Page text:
Open Collections

UBC Theses and Dissertations

UBC Theses Logo

UBC Theses and Dissertations

The extent to which information skills have been integrated into primary curricula in British Columbia Harper, Joan E. 1986

Your browser doesn't seem to have a PDF viewer, please download the PDF to view this item.

Item Metadata

Download

Media
831-UBC_1987_A8 H37.pdf [ 2.88MB ]
Metadata
JSON: 831-1.0078278.json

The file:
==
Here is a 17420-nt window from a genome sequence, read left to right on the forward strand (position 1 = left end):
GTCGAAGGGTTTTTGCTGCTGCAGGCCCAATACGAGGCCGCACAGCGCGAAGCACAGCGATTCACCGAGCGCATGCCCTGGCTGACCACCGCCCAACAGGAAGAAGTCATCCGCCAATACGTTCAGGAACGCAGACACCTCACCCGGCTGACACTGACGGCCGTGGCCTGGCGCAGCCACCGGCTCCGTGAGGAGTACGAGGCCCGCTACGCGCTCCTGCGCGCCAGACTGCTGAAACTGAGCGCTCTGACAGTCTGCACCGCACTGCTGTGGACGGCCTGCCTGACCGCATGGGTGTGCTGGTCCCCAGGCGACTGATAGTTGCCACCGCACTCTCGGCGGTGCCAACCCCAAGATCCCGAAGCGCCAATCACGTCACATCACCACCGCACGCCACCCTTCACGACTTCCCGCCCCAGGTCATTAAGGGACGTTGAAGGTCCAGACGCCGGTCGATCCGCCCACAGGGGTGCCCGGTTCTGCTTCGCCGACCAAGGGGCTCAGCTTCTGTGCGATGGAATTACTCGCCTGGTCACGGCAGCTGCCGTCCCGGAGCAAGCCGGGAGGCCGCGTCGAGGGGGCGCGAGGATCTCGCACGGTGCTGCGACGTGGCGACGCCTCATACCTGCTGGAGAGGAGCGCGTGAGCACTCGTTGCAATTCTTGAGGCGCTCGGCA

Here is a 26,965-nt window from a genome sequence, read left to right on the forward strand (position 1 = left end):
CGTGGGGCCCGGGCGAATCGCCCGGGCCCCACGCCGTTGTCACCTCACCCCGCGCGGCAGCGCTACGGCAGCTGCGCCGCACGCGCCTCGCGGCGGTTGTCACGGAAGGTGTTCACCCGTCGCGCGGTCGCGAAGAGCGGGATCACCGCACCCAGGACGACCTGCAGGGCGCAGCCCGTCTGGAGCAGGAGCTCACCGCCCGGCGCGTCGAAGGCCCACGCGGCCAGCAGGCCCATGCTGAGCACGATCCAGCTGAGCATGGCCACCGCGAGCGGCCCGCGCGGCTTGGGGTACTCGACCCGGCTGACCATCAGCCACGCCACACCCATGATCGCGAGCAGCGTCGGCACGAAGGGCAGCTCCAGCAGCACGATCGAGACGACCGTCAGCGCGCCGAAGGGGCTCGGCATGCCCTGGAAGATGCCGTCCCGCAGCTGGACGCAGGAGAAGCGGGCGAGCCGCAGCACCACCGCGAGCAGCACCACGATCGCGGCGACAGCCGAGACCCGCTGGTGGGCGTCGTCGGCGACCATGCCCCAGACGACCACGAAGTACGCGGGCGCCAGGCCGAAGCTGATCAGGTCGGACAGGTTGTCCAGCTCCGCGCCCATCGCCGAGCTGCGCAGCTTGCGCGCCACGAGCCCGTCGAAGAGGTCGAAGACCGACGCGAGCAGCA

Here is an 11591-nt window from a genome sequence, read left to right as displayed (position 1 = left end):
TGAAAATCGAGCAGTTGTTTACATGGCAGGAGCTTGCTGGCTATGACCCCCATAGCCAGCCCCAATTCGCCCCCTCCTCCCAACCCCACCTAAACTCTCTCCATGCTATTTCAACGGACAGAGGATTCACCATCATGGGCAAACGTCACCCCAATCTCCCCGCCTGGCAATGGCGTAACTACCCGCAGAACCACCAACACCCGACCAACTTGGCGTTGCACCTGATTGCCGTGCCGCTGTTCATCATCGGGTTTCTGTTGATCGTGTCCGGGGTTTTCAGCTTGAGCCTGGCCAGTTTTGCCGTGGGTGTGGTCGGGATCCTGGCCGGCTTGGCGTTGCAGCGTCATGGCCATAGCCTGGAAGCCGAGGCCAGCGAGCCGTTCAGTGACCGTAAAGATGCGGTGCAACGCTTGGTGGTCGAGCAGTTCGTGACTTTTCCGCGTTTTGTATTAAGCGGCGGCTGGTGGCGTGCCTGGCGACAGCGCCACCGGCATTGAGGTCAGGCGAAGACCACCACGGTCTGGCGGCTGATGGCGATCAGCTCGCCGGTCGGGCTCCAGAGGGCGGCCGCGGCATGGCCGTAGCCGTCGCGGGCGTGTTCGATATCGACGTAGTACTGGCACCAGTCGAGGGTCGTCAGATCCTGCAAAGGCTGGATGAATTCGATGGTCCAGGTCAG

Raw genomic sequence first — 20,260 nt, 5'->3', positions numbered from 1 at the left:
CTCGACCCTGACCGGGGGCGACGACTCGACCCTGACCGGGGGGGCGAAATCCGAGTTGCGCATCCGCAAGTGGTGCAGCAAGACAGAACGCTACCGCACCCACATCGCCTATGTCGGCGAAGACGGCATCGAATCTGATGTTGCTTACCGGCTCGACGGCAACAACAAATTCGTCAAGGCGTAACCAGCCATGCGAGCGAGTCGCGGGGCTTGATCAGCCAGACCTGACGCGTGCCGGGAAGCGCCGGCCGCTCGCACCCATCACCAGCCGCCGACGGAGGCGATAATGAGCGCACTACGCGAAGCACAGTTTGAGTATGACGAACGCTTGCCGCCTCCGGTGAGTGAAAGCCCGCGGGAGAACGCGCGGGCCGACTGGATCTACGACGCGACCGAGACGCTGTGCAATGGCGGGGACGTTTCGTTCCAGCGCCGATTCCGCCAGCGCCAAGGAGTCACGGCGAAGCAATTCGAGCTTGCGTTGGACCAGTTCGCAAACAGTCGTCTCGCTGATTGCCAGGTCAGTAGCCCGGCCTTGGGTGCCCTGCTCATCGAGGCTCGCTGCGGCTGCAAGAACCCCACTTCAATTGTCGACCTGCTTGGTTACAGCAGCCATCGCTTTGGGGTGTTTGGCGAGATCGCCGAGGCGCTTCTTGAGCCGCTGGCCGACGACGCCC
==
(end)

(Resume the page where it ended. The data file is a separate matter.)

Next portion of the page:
JSON-LD: 831-1.0078278-ld.json
RDF/XML (Pretty): 831-1.0078278-rdf.xml
RDF/JSON: 831-1.0078278-rdf.json
Turtle: 831-1.0078278-turtle.txt
N-Triples: 831-1.0078278-rdf-ntriples.txt
Original Record: 831-1.0078278-source.json
Full Text
831-1.0078278-fulltext.txt
Citation
831-1.0078278.ris

Full Text